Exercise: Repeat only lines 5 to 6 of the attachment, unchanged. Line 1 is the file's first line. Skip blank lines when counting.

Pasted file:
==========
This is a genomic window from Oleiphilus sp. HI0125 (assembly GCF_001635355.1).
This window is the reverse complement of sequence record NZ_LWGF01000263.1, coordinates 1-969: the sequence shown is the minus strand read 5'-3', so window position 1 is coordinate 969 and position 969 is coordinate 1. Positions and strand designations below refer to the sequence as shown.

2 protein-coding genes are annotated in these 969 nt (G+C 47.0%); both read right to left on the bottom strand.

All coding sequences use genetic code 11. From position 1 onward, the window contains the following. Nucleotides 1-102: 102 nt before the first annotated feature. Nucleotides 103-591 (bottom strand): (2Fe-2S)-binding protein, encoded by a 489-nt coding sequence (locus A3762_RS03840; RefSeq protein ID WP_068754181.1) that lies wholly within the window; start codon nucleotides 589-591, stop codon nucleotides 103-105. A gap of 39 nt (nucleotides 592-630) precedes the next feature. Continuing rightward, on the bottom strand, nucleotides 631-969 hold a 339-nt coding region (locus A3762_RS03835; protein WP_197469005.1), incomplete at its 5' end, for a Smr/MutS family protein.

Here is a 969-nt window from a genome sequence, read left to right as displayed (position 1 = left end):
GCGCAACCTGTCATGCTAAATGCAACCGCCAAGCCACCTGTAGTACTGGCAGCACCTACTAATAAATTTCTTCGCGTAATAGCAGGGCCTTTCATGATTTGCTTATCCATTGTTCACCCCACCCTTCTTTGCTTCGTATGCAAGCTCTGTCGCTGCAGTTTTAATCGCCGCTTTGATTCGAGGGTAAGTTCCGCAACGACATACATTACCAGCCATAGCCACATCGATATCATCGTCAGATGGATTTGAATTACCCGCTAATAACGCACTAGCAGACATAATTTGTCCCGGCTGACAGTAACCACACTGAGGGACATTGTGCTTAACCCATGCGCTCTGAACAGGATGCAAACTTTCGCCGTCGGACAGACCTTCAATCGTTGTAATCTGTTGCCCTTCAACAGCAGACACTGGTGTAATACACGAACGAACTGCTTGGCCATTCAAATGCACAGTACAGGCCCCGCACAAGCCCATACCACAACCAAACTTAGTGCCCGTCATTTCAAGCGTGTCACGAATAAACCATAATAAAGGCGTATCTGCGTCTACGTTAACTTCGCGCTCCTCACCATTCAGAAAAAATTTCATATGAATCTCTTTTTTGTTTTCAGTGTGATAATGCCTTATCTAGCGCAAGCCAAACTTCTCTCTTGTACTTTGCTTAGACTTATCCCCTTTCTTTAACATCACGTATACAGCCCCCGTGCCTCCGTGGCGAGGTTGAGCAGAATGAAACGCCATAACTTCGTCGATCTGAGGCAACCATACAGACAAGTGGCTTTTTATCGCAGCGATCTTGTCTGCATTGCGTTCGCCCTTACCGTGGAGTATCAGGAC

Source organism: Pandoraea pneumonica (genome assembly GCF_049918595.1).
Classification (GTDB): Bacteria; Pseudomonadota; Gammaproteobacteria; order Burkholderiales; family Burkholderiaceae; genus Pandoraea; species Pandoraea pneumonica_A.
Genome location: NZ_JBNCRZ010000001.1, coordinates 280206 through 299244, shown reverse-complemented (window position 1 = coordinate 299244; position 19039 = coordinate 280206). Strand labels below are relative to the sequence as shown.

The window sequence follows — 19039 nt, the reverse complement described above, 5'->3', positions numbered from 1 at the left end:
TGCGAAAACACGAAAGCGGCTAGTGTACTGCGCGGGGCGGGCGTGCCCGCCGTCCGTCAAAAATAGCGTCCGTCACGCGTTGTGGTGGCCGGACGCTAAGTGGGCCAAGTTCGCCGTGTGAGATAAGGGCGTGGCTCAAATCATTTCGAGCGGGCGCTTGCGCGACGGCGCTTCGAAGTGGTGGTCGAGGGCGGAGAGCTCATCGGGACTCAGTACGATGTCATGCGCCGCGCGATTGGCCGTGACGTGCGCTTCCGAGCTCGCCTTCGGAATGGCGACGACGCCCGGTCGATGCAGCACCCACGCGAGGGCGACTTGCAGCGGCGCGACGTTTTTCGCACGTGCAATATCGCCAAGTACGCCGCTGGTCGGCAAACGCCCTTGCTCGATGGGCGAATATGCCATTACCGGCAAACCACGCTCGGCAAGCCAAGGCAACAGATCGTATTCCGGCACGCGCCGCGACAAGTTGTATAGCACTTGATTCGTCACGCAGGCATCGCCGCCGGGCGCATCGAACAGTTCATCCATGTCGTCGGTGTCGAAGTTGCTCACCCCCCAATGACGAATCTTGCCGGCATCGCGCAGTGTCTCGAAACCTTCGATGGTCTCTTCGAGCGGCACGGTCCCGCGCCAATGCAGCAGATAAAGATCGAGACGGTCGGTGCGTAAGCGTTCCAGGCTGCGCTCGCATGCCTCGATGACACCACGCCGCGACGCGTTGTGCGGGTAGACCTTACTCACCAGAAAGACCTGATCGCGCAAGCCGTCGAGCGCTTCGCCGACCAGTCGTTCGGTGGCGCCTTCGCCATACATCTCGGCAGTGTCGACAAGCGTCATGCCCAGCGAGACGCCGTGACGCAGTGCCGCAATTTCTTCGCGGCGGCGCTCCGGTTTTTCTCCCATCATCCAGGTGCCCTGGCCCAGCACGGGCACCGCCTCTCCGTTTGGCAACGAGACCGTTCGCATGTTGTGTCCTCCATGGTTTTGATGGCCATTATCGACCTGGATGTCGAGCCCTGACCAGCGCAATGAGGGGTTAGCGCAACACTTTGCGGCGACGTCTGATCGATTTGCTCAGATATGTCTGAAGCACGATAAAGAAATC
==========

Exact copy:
Here is a 969-nt window from a genome sequence, read left to right as displayed (position 1 = left end):
GCGCAACCTGTCATGCTAAATGCAACCGCCAAGCCACCTGTAGTACTGGCAGCACCTACTAATAAATTTCTTCGCGTAATAGCAGGGCCTTTCATGATTTGCTTATCCATTGTTCACCCCACCCTTCTTTGCTTCGTATGCAAGCTCTGTCGCTGCAGTTTTAATCGCCGCTTTGATTCGAGGGTAAGTTCCGCAACGACATACATTACCAGCCATAGCCACATCGATATCATCGTCAGATGGATTTGAATTACCCGCTAATAACGCACTAGCAGACATAATTTGTCCCGGCTGACAGTAACCACACTGAGGGACATTGTGCTTAACCCATGCGCTCTGAACAGGATGCAAACTTTCGCCGTCGGACAGACCTTCAATCGTTGTAATCTGTTGCCCTTCAACAGCAGACACTGGTGTAATACACGAACGAACTGCTTGGCCATTCAAATGCACAGTACAGGCCCCGCACAAGCCCATACCACAACCAAACTTAGTGCCCGTCATTTCAAGCGTGTCACGAATAAACCATAATAAAGGCGTATCTGCGTCTACGTTAACTTCGCGCTCCTCACCATTCAGAAAAAATTTCATATGAATCTCTTTTTTGTTTTCAGTGTGATAATGCCTTATCTAGCGCAAGCCAAACTTCTCTCTTGTACTTTGCTTAGACTTATCCCCTTTCTTTAACATCACGTATACAGCCCCCGTGCCTCCGTGGCGAGGTTGAGCAGAATGAAACGCCATAACTTCGTCGATCTGAGGCAACCATACAGACAAGTGGCTTTTTATCGCAGCGATCTTGTCTGCATTGCGTTCGCCCTTACCGTGGAGTATCAGGAC